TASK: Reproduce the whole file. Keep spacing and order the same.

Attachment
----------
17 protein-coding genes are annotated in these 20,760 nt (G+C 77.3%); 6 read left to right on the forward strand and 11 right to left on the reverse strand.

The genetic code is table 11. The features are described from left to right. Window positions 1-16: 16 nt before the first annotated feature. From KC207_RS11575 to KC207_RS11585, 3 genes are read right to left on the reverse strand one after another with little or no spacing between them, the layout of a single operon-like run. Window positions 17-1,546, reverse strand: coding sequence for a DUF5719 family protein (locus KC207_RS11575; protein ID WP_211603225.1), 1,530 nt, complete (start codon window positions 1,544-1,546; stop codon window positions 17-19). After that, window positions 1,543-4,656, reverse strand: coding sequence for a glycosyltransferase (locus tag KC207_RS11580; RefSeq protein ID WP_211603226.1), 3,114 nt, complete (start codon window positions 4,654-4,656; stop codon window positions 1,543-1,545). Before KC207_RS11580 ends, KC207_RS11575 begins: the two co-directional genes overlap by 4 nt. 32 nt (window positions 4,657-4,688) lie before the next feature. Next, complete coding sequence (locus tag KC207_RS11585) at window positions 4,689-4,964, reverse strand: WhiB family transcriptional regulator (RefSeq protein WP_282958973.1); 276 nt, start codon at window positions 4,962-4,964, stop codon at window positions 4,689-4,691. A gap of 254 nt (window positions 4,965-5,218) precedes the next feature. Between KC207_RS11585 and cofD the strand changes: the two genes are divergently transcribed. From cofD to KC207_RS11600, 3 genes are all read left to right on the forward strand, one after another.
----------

17 protein-coding genes are annotated in these 20,760 nt (G+C 77.3%); 6 read left to right on the forward strand and 11 right to left on the reverse strand.

The genetic code is table 11. The features are described from left to right. Window positions 1-16: 16 nt before the first annotated feature. From KC207_RS11575 to KC207_RS11585, 3 genes are read right to left on the reverse strand one after another with little or no spacing between them, the layout of a single operon-like run. Window positions 17-1,546, reverse strand: coding sequence for a DUF5719 family protein (locus KC207_RS11575; protein ID WP_211603225.1), 1,530 nt, complete (start codon window positions 1,544-1,546; stop codon window positions 17-19). After that, window positions 1,543-4,656, reverse strand: coding sequence for a glycosyltransferase (locus tag KC207_RS11580; RefSeq protein ID WP_211603226.1), 3,114 nt, complete (start codon window positions 4,654-4,656; stop codon window positions 1,543-1,545). Before KC207_RS11580 ends, KC207_RS11575 begins: the two co-directional genes overlap by 4 nt. 32 nt (window positions 4,657-4,688) lie before the next feature. Next, complete coding sequence (locus tag KC207_RS11585) at window positions 4,689-4,964, reverse strand: WhiB family transcriptional regulator (RefSeq protein WP_282958973.1); 276 nt, start codon at window positions 4,962-4,964, stop codon at window positions 4,689-4,691. A gap of 254 nt (window positions 4,965-5,218) precedes the next feature. Between KC207_RS11585 and cofD the strand changes: the two genes are divergently transcribed. From cofD to KC207_RS11600, 3 genes are all read left to right on the forward strand, one after another.